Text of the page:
• Follow crop rotation. 
  • Use clean seeds for sowing. 
  • Treat 1 kg of seeds with 2 – 3 gm of Roko Fungicide 
  • Spray Tebusul Fungicide at 2.5 gm/lit of water. 


Purple blotch 
  • Small, irregular purple spots on the leaves. 
  • Later, these spots enlarge and become blotches. 
  • The blotches may have a white center surrounded by a purple border. 

(Twister Disease) 

  • The leaves will also get curled and twisted with water-soaked pale-yellow patches on the leaf blades. 


Neck rot 
  • The neck of infected onions becomes soft and watery, which can lead to the onion falling over. 
  • Infected necks can turn brown or black infected onions emit a foul smell, 
  • Necks of infected onions can become spongy to the touch. 


  • Ensure proper drying before storage. 
  • Avoid injury to bulbs during post-harvest handling. 
  • Spray Carbendazim 2 gm/lit of water before harvesting. 
Onion yellow dwarf 

Vector: Aphids 

  • Yellow streaks on base of true leaves. 
  • Leaves may turn yellow, starting from the tips and moving towards the base. 
  • Affected leaves become crinkled and flattened. 


Irish Yellow Spot Virus 

Vector: Thrips 

  • Presence of dry, straw coloured, tan, spindle shaped lesions with yellow or tan borders on leaves. 
  • These lesions may or may not have green centers. 
  • Practice crop rotation every 3 years. 
  • Removal of weeds. 
  • Spray Terra Virokill at 3 ml/lit of water. 
  • Control measures of thrips are given above can be followed.  

(Note: Check the product’s label before application to know the right time of application.)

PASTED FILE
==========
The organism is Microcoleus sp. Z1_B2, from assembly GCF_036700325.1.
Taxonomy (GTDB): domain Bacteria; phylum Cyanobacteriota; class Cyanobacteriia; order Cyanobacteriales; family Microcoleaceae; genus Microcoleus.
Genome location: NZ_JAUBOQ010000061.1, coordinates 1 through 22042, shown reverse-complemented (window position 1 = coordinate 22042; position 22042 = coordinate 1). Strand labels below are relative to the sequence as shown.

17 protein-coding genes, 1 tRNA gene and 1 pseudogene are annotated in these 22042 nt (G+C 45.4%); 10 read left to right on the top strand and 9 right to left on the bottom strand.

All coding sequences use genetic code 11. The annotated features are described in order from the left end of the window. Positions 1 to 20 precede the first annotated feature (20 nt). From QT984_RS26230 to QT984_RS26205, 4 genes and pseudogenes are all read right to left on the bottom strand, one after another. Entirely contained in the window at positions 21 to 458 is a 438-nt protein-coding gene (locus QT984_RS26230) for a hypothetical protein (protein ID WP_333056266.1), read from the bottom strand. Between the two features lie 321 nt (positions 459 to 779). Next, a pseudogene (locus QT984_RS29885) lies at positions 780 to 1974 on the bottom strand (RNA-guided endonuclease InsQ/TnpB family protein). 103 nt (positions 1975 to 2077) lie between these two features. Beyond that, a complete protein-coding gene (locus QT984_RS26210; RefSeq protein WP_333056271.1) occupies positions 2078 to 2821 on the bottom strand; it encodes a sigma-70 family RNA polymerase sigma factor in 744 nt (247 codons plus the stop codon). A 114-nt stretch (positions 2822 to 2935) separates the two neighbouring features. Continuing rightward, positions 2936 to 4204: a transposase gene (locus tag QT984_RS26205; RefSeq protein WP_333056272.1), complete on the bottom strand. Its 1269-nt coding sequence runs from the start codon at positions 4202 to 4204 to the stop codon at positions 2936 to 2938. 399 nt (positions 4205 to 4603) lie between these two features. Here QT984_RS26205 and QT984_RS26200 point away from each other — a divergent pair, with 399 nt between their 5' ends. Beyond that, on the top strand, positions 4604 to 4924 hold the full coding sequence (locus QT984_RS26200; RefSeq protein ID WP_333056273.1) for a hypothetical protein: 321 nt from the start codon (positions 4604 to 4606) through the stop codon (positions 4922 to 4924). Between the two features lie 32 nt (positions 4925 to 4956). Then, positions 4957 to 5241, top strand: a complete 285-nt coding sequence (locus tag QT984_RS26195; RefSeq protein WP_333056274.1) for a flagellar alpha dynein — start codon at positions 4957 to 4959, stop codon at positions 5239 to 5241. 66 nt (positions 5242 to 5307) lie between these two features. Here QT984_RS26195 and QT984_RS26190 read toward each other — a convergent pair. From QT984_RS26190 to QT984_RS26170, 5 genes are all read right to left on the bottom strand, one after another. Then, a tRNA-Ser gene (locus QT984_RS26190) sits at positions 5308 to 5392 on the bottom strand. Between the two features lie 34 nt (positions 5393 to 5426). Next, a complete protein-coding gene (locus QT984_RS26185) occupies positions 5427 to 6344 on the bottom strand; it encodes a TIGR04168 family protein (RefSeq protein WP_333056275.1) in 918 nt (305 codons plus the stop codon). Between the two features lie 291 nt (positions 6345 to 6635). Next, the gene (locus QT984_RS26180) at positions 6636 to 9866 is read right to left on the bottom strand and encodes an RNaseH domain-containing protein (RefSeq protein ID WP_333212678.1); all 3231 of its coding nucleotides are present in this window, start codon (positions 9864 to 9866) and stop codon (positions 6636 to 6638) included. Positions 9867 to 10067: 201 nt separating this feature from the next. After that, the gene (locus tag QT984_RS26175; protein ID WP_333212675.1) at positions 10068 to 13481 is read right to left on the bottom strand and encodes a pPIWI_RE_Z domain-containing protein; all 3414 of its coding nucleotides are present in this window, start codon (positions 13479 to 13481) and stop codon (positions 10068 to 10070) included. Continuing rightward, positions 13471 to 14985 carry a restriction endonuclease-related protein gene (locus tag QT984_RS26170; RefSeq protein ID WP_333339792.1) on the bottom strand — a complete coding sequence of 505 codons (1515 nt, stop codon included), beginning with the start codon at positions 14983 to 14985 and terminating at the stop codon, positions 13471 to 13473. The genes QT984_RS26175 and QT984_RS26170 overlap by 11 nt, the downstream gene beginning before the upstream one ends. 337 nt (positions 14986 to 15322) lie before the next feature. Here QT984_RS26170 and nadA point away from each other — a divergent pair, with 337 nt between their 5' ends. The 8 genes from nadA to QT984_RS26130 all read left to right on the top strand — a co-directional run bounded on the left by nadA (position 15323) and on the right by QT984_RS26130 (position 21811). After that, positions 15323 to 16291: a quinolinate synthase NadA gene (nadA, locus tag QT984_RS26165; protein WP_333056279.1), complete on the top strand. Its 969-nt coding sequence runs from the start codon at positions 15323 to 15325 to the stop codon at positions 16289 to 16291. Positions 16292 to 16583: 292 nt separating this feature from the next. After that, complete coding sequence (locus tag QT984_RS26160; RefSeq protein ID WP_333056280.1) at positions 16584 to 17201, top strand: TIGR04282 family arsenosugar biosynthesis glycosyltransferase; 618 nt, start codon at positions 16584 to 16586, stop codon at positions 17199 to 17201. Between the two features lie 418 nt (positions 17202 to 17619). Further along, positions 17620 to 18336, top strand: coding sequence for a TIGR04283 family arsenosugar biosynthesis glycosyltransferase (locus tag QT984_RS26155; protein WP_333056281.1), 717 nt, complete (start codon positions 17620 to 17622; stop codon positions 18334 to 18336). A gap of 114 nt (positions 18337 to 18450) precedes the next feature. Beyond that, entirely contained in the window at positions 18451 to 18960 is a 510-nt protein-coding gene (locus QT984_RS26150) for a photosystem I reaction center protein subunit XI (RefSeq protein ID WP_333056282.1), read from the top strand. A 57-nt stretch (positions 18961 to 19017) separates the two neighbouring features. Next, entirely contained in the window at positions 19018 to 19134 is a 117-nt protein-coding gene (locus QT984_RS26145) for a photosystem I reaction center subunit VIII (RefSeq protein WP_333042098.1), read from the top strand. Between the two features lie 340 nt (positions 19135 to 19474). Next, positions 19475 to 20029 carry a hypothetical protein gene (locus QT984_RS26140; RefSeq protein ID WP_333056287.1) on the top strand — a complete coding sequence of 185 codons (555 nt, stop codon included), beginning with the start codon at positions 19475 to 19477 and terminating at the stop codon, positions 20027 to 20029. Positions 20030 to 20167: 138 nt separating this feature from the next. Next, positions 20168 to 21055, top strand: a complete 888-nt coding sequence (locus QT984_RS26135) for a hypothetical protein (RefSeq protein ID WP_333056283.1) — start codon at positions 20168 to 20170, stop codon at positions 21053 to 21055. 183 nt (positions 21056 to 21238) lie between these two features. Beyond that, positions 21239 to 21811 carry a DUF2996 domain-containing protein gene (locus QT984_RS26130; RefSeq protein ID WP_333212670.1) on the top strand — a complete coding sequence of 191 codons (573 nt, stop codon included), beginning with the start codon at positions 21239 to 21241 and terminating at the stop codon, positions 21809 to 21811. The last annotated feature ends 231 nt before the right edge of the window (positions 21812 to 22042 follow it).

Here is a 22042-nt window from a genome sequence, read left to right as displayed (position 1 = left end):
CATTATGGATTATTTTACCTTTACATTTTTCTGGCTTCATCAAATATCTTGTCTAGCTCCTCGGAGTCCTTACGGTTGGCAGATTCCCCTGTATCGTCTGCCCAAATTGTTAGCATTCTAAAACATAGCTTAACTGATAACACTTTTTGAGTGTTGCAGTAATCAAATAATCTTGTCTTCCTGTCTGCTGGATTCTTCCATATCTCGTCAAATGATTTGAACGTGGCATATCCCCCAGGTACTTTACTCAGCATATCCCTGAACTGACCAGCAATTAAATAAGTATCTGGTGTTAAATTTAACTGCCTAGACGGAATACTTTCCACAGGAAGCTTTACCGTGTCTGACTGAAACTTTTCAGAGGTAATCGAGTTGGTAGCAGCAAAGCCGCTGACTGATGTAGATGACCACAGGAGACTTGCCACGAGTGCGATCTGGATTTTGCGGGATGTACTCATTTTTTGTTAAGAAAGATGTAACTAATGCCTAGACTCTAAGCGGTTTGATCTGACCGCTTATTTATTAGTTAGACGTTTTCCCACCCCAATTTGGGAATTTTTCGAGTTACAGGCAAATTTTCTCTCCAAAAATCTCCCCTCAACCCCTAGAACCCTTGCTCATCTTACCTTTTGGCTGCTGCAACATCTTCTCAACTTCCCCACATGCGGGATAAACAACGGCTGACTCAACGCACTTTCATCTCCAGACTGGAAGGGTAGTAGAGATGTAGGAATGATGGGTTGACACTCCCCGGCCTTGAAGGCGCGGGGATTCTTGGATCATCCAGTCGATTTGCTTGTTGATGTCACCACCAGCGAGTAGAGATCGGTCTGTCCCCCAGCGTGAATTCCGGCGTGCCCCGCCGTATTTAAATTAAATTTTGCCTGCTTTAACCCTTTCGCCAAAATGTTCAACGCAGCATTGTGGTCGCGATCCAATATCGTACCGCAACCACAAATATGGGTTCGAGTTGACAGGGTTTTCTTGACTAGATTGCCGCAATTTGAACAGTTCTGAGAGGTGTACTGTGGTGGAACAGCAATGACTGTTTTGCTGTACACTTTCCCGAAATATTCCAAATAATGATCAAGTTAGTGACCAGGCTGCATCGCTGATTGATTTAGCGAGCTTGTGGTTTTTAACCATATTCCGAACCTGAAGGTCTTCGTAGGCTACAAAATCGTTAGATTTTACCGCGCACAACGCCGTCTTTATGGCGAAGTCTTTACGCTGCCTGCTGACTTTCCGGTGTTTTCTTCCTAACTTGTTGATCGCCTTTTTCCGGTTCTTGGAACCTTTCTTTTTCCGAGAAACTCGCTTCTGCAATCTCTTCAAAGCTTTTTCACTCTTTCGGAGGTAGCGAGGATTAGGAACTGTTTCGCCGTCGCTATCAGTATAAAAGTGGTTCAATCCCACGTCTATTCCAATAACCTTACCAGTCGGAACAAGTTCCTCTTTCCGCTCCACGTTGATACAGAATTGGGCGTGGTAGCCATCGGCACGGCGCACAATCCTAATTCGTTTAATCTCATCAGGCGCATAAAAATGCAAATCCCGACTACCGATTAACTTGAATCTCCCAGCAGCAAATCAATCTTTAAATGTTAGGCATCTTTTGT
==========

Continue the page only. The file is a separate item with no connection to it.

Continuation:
Time of harvesting depends on the purpose for which the crop was planted. For dry onions, harvesting can be done in 5 months while for green onions, harvesting can be done in 3 months after harvesting. For harvesting rabi onion, the indication is 50% of neck/top falling over. Harvesting is done by manually uprooting the bulbs. But for kharif seasons, since the top does not fall over, the sign of harvest is change in colour of leaves to slight yellow and red pigmentation on bulbs. During hot days when soil is hard, use hand hoe to pull out the bulbs. Spray the crop with Carbendazim 2 gm/lit of water which will help harvested onion protect from any kind fungal infections after harvest. 


After harvesting, onions need to be cured to prolong the shelf life, for proper development of skin colour and remove field heat before storage. For curing, spread them out in the field without direct exposure to sun by covering the onion bulbs with foliage of other bulbs in small heap.  Allow the onions to dry for 3 –5 days, until the leaves and stems are completely dry and brittle. After complete drying, cut the leaves leaving about 2 – 2.5 cm tops above the bulb.  


Once the onions are cured, they can be stored in a cool, dry location. It is important to store them in a well-ventilated area to prevent mold and rot. Onions can be stored for several months if they are properly cured and stored.  


8 – 10 t/acre.